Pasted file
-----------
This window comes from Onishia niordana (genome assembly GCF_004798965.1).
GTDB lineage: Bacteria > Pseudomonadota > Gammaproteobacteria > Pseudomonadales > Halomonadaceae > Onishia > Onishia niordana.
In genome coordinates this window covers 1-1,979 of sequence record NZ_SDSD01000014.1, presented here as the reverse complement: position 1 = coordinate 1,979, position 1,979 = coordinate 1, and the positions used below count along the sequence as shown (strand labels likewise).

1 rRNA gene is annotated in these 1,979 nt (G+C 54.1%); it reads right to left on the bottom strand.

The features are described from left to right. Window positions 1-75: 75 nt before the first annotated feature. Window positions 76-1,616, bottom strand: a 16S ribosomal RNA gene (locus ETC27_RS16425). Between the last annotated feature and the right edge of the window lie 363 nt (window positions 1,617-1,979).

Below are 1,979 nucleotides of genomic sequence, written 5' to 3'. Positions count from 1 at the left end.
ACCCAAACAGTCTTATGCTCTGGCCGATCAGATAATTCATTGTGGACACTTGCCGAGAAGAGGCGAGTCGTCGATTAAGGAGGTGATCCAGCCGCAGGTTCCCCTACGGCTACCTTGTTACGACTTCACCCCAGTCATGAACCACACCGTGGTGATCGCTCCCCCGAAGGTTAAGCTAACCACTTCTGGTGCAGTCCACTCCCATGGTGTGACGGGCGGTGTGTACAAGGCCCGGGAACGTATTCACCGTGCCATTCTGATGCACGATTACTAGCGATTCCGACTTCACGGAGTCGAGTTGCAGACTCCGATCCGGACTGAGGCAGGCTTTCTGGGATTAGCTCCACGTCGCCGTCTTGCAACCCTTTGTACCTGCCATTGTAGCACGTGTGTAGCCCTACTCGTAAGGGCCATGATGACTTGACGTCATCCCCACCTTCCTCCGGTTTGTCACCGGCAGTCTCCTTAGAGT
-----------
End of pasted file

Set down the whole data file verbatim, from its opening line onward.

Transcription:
This window comes from Onishia niordana (genome assembly GCF_004798965.1).
GTDB lineage: Bacteria > Pseudomonadota > Gammaproteobacteria > Pseudomonadales > Halomonadaceae > Onishia > Onishia niordana.
In genome coordinates this window covers 1-1,979 of sequence record NZ_SDSD01000014.1, presented here as the reverse complement: position 1 = coordinate 1,979, position 1,979 = coordinate 1, and the positions used below count along the sequence as shown (strand labels likewise).

1 rRNA gene is annotated in these 1,979 nt (G+C 54.1%); it reads right to left on the bottom strand.

The features are described from left to right. Window positions 1-75: 75 nt before the first annotated feature. Window positions 76-1,616, bottom strand: a 16S ribosomal RNA gene (locus ETC27_RS16425). Between the last annotated feature and the right edge of the window lie 363 nt (window positions 1,617-1,979).

Below are 1,979 nucleotides of genomic sequence, written 5' to 3'. Positions count from 1 at the left end.
ACCCAAACAGTCTTATGCTCTGGCCGATCAGATAATTCATTGTGGACACTTGCCGAGAAGAGGCGAGTCGTCGATTAAGGAGGTGATCCAGCCGCAGGTTCCCCTACGGCTACCTTGTTACGACTTCACCCCAGTCATGAACCACACCGTGGTGATCGCTCCCCCGAAGGTTAAGCTAACCACTTCTGGTGCAGTCCACTCCCATGGTGTGACGGGCGGTGTGTACAAGGCCCGGGAACGTATTCACCGTGCCATTCTGATGCACGATTACTAGCGATTCCGACTTCACGGAGTCGAGTTGCAGACTCCGATCCGGACTGAGGCAGGCTTTCTGGGATTAGCTCCACGTCGCCGTCTTGCAACCCTTTGTACCTGCCATTGTAGCACGTGTGTAGCCCTACTCGTAAGGGCCATGATGACTTGACGTCATCCCCACCTTCCTCCGGTTTGTCACCGGCAGTCTCCTTAGAGT